Maybe the most interesting example is Sarah Silverman. Silverman broke through when she was young, and it makes sense. Her stage persona, which was one of the absolute best ever, full stop, demanded a certain sort of youthful naïvete to contrast the awful things she was saying ironically. As she got older, it didn’t ring as true. (It didn’t help that a generation of comedians straight-up borrowed her persona while they were getting on their feet.) So she left it behind after The Sarah Silverman Program. In the seven years since, she’s worked to find a version of herself onstage that fits better with who she is now. There were glimpses in 2013’s We Are Miracles of a more mellow Silverman speaking more honestly about her life, but her new perspective only fully materialized in this year’s tremendous A Speck of Dust. Silverman’s comedy, now that she’s 46, has kept the sense of wonder of her original persona, but instead of contrasting it, she … [Read more...] about What Is the Ideal Age for a Comedian’s Persona?
Age doesnt matter quotes
But more important, it’s a sign that the Academy is increasingly comfortable stepping into the role outsiders have long assigned it: Hollywood’s official ambassador to the outside world. If it’s going to be held publicly responsible for the industry’s problems — something its employees have long grumbled about in private — this is the Academy stepping into that responsibility and, for the first time, dictating terms of its own. It’s an interesting, and slightly surprising, power shift. But not an unwelcome one. … [Read more...] about What the Oscars’ New Diversity Initiative Does — and Doesn’t — Do
In the age of dynamic ad insertion, when fresh sponsor reads can be easily introduced into old episodes to keep them bringing in revenue, having a large archive can be a great asset for a podcast. And where a publication or personality has content from another medium like a TV or radio show that can be repurposed and monetised afresh, that’s low hanging fruit. Listeners are also pretty used to the idea that long running shows will occasionally repeat an episode from the archive as a way of taking time off without missing a drop. For a high profile example of this, look no further than Reply All, which has been taking a break from publishing fresh episodes for the past few weeks and instead has been reintroducing old classics into the feed. … [Read more...] about The Strange Case of Oprah’s Old Interviews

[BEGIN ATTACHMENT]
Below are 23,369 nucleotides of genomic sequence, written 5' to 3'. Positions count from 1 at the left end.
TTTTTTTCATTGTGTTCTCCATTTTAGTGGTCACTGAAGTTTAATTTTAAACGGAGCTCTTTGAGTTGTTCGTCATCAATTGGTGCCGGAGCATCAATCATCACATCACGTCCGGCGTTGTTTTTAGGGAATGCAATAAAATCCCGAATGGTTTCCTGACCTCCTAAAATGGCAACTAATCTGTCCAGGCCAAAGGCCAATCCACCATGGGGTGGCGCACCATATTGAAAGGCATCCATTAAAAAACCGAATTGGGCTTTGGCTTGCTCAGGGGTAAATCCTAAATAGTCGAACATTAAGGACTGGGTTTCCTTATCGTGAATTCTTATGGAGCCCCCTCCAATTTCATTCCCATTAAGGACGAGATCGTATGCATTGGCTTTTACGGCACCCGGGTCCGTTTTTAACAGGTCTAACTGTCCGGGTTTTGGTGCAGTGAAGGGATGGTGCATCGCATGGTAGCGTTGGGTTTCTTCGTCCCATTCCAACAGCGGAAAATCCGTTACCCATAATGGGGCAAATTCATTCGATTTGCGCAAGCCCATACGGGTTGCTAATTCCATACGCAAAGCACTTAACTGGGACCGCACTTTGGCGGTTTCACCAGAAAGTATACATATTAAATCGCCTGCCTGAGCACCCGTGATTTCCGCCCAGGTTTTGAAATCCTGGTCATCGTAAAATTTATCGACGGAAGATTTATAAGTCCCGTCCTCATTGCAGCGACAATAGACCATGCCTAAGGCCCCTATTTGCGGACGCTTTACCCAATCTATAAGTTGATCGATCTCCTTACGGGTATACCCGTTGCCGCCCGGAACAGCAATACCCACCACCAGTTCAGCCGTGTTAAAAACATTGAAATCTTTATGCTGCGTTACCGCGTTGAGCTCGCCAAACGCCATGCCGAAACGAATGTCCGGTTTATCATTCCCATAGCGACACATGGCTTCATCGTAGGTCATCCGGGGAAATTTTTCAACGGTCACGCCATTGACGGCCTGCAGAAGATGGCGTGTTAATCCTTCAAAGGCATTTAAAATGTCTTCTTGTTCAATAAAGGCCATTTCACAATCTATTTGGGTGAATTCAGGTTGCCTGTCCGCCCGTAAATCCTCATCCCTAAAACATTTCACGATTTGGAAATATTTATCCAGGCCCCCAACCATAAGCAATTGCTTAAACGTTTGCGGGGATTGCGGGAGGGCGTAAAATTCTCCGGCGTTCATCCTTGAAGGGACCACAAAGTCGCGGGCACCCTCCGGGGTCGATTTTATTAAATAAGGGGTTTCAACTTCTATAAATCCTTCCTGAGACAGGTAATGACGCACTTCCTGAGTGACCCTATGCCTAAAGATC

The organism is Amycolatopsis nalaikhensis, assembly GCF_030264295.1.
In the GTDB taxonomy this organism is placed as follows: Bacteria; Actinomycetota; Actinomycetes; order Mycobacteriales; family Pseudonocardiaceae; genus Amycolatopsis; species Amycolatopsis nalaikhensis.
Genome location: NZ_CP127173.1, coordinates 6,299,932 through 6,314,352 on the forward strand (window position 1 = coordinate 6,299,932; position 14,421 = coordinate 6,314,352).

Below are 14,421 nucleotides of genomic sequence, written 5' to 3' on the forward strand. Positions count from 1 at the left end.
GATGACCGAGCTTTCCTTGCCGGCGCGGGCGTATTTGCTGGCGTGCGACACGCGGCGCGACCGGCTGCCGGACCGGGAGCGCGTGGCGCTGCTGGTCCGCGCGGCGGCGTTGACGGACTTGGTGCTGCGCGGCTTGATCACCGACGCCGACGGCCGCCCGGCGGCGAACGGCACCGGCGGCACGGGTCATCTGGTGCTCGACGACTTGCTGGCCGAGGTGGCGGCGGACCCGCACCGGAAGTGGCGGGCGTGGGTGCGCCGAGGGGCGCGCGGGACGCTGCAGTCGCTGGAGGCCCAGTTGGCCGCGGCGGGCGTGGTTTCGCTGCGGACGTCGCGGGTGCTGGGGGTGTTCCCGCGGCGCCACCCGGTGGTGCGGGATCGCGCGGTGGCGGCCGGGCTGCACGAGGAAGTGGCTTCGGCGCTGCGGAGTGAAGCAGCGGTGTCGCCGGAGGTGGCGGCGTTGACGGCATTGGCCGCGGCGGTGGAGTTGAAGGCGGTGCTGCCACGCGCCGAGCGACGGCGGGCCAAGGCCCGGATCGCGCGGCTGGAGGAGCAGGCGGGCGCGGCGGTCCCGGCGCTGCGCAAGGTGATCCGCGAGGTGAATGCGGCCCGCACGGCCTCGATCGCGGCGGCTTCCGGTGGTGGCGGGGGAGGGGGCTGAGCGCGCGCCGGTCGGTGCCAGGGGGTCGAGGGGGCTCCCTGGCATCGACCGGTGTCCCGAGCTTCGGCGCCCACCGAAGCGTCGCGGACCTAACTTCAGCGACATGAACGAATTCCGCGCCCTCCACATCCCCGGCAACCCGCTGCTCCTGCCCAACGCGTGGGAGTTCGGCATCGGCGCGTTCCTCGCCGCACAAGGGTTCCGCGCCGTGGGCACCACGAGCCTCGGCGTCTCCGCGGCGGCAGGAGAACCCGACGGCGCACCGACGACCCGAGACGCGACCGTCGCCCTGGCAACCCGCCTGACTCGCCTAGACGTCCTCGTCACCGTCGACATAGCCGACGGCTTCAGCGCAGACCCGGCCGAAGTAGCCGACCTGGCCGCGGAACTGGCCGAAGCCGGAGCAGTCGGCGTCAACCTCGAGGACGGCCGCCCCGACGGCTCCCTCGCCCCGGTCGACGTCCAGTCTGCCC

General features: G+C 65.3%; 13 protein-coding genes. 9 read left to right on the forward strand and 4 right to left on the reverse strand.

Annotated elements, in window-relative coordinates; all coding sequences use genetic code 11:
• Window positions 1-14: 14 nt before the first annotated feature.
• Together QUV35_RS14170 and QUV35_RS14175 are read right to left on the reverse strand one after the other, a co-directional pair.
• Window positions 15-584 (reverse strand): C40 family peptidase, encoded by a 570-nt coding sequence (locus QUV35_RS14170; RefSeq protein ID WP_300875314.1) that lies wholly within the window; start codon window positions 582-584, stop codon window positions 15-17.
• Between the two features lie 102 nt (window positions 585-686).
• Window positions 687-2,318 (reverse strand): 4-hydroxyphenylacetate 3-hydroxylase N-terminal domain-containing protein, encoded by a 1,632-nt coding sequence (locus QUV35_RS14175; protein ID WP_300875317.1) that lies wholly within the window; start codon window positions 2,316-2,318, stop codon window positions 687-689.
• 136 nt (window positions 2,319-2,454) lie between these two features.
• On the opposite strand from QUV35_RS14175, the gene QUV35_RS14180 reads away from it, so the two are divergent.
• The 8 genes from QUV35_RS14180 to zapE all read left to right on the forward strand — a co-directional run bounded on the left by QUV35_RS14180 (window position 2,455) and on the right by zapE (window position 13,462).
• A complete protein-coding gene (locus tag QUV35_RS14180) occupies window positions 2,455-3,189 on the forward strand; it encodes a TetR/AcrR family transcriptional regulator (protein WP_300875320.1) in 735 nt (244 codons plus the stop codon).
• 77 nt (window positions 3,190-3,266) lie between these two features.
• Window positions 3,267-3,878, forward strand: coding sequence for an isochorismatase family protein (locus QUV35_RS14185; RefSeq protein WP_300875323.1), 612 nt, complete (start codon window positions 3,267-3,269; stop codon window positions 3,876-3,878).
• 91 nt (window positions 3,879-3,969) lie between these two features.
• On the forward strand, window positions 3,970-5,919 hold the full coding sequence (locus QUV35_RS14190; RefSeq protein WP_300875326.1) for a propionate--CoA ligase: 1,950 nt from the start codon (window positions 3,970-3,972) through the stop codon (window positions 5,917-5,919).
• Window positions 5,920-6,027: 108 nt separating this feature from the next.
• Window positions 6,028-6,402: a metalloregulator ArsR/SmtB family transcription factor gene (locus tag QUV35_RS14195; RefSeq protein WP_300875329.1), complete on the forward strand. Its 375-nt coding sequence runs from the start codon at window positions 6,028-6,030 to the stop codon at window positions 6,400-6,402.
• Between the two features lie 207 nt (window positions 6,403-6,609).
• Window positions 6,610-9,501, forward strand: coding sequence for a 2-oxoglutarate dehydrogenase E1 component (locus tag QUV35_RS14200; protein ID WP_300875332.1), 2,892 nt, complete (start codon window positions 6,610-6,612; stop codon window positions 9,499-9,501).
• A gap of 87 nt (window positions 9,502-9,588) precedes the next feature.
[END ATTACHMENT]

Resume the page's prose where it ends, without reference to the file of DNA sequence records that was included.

Saved by the Bell (4 seasons, 1989-1992)Hayley Mills (Miss Bliss), Max Battimo (Mikey Gonzalez), Heather Hopper (Nikki Coleman), T.K. Carter (Mylo Williams), Joan Ryan (Miss Tina Paladrino)Last seen: Before Saved by the Bell even began.What “happened”: If you ever catch a rerun of Saved by the Bell one Saturday morning, you might stumble on a show that seems wildly different from the one you know. Zack isn’t really the main character; there’s more focus on Miss Bliss, his put-upon teacher — except that Miss Bliss never appears in Saved by the Bell. While SBTB takes place in Bayside High School, California, the Miss Bliss season — which was actually created as a completely different show — takes place in John F. Kennedy Junior High in Indianapolis, Indiana.What happened: Welcome to Good Morning, Miss Bliss, the 1988, 13-episode Disney Channel show that preceded the series you know and love. When NBC picked up the rights to Miss Bliss, the show … [Read more...] about What Happens When Actors Leave High-School-TV Shows?
New York was still the down-at-the-heels city of bankruptcy, blight, and seediness that ranged from the amiable to the menacing, so there were also, ambling up and down Broadway and Amsterdam Avenue, a fair number of heroin addicts, prostitutes, and pimps who actually dressed like they did on TV shows and movies set at that time, in fake furs, neon hot pants, and spectacular platform shoes. As a small boy, I took in stride much of what I saw and heard. On the sidewalk, my mother would briskly move me and my brother past the junkies and sex workers and tell us not to stare. In the afternoons and early evenings, they would congregate on or around the small pedestrian islands just north and south of the 72nd Street subway station, officially called Sherman Square and Verdi Square but known to all residents (and immortalized in a 1971 Al Pacino movie) as “Needle Park.” At night, the addicts and streetwalkers would hang out at the large diner across the avenue, guzzling endless … [Read more...] about Real-Life Cops, and Me